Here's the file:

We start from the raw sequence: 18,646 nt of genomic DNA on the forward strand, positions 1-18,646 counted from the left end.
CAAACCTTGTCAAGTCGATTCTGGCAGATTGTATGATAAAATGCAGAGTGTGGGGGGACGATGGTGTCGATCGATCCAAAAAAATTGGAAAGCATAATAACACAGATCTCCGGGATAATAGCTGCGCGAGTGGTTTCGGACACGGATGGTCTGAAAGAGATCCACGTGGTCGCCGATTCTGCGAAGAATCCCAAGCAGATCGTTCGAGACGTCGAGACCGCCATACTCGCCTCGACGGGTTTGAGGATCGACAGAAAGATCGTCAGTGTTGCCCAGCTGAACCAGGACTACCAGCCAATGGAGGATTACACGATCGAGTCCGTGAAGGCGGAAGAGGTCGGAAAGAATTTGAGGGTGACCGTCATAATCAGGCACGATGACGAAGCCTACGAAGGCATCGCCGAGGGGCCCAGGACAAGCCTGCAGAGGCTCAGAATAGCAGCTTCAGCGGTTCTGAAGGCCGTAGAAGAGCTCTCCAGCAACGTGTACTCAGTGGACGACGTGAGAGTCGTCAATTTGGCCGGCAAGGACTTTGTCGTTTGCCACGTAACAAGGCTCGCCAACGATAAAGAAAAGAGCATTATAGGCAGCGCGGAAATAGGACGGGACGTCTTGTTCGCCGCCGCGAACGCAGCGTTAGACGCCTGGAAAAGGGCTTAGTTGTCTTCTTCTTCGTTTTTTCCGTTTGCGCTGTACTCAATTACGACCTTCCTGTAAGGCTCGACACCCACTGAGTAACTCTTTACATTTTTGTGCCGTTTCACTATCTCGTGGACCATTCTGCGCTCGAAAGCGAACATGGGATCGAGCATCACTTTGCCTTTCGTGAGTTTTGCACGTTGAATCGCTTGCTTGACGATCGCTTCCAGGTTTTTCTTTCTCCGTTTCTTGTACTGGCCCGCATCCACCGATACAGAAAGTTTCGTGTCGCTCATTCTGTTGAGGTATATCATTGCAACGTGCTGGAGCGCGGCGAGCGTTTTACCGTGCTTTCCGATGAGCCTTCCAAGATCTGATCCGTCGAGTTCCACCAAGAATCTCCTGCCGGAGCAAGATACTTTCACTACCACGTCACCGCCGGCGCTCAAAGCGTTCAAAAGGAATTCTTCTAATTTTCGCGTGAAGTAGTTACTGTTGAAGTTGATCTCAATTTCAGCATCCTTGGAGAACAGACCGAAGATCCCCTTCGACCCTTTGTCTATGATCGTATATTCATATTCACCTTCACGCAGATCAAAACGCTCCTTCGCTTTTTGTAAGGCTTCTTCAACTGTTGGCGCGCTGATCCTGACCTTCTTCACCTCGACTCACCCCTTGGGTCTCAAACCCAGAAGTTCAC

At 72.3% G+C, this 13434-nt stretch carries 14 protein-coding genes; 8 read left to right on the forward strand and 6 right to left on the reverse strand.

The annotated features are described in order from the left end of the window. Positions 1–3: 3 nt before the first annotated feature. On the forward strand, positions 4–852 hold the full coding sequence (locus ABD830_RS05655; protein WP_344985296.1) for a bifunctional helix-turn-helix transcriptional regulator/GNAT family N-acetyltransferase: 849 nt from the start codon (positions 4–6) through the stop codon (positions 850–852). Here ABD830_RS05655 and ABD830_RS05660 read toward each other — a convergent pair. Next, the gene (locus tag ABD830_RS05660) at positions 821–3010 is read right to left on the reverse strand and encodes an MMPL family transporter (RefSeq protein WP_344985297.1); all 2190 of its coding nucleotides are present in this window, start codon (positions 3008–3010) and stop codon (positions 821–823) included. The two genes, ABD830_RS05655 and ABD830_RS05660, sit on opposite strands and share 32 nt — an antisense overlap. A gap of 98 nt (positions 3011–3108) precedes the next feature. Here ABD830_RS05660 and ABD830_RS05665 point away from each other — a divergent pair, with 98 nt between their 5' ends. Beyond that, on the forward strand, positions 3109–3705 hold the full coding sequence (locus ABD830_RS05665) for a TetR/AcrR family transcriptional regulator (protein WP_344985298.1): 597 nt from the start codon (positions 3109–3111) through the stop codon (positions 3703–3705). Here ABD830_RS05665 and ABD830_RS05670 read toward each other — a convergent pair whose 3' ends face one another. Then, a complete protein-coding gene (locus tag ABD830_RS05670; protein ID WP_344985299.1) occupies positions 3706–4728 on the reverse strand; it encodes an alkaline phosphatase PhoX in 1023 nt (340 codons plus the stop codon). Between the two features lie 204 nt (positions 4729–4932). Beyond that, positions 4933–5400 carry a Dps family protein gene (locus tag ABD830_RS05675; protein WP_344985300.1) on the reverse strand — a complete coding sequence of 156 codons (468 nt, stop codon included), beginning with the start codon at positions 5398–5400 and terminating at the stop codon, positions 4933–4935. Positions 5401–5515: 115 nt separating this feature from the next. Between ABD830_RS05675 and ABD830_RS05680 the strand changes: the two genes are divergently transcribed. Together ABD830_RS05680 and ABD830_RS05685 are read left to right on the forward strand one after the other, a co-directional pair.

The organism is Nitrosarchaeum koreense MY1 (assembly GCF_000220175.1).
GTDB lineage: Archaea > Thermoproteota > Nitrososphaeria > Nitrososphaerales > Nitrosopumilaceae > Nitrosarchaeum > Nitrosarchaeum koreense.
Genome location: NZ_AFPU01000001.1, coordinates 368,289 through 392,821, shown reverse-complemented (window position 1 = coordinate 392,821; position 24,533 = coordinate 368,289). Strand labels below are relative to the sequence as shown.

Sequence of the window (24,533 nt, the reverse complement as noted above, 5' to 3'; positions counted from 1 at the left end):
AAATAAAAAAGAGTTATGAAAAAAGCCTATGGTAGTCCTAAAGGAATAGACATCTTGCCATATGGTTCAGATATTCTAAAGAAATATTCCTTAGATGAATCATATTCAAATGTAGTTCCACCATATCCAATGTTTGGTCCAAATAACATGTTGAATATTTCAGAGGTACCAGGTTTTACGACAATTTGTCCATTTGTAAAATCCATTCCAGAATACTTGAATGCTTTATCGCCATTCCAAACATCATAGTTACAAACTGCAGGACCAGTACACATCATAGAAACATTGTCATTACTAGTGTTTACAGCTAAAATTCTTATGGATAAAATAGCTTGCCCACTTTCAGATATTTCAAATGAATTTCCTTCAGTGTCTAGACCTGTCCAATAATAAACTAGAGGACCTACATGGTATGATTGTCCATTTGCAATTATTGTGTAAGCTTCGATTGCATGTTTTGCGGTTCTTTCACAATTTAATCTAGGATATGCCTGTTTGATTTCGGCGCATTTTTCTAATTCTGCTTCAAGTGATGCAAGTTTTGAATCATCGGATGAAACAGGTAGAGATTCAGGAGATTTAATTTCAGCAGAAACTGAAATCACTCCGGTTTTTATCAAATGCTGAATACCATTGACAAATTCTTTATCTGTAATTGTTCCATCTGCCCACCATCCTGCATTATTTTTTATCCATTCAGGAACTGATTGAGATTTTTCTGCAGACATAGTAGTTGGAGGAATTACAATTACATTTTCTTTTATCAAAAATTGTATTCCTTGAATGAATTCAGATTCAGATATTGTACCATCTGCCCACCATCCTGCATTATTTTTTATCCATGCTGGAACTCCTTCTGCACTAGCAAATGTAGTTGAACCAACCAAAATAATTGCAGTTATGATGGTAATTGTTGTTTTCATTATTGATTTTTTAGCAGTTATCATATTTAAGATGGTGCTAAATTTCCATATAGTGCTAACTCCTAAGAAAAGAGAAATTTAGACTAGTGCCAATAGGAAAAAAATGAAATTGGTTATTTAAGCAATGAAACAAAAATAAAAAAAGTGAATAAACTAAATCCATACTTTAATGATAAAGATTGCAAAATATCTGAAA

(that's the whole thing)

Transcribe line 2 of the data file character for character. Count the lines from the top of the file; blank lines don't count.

CAAACCTTGTCAAGTCGATTCTGGCAGATTGTATGATAAAATGCAGAGTGTGGGGGGACGATGGTGTCGATCGATCCAAAAAAATTGGAAAGCATAATAACACAGATCTCCGGGATAATAGCTGCGCGAGTGGTTTCGGACACGGATGGTCTGAAAGAGATCCACGTGGTCGCCGATTCTGCGAAGAATCCCAAGCAGATCGTTCGAGACGTCGAGACCGCCATACTCGCCTCGACGGGTTTGAGGATCGACAGAAAGATCGTCAGTGTTGCCCAGCTGAACCAGGACTACCAGCCAATGGAGGATTACACGATCGAGTCCGTGAAGGCGGAAGAGGTCGGAAAGAATTTGAGGGTGACCGTCATAATCAGGCACGATGACGAAGCCTACGAAGGCATCGCCGAGGGGCCCAGGACAAGCCTGCAGAGGCTCAGAATAGCAGCTTCAGCGGTTCTGAAGGCCGTAGAAGAGCTCTCCAGCAACGTGTACTCAGTGGACGACGTGAGAGTCGTCAATTTGGCCGGCAAGGACTTTGTCGTTTGCCACGTAACAAGGCTCGCCAACGATAAAGAAAAGAGCATTATAGGCAGCGCGGAAATAGGACGGGACGTCTTGTTCGCCGCCGCGAACGCAGCGTTAGACGCCTGGAAAAGGGCTTAGTTGTCTTCTTCTTCGTTTTTTCCGTTTGCGCTGTACTCAATTACGACCTTCCTGTAAGGCTCGACACCCACTGAGTAACTCTTTACATTTTTGTGCCGTTTCACTATCTCGTGGACCATTCTGCGCTCGAAAGCGAACATGGGATCGAGCATCACTTTGCCTTTCGTGAGTTTTGCACGTTGAATCGCTTGCTTGACGATCGCTTCCAGGTTTTTCTTTCTCCGTTTCTTGTACTGGCCCGCATCCACCGATACAGAAAGTTTCGTGTCGCTCATTCTGTTGAGGTATATCATTGCAACGTGCTGGAGCGCGGCGAGCGTTTTACCGTGCTTTCCGATGAGCCTTCCAAGATCTGATCCGTCGAGTTCCACCAAGAATCTCCTGCCGGAGCAAGATACTTTCACTACCACGTCACCGCCGGCGCTCAAAGCGTTCAAAAGGAATTCTTCTAATTTTCGCGTGAAGTAGTTACTGTTGAAGTTGATCTCAATTTCAGCATCCTTGGAGAACAGACCGAAGATCCCCTTCGACCCTTTGTCTATGATCGTATATTCATATTCACCTTCACGCAGATCAAAACGCTCCTTCGCTTTTTGTAAGGCTTCTTCAACTGTTGGCGCGCTGATCCTGACCTTCTTCACCTCGACTCACCCCTTGGGTCTCAAACCCAGAAGTTCAC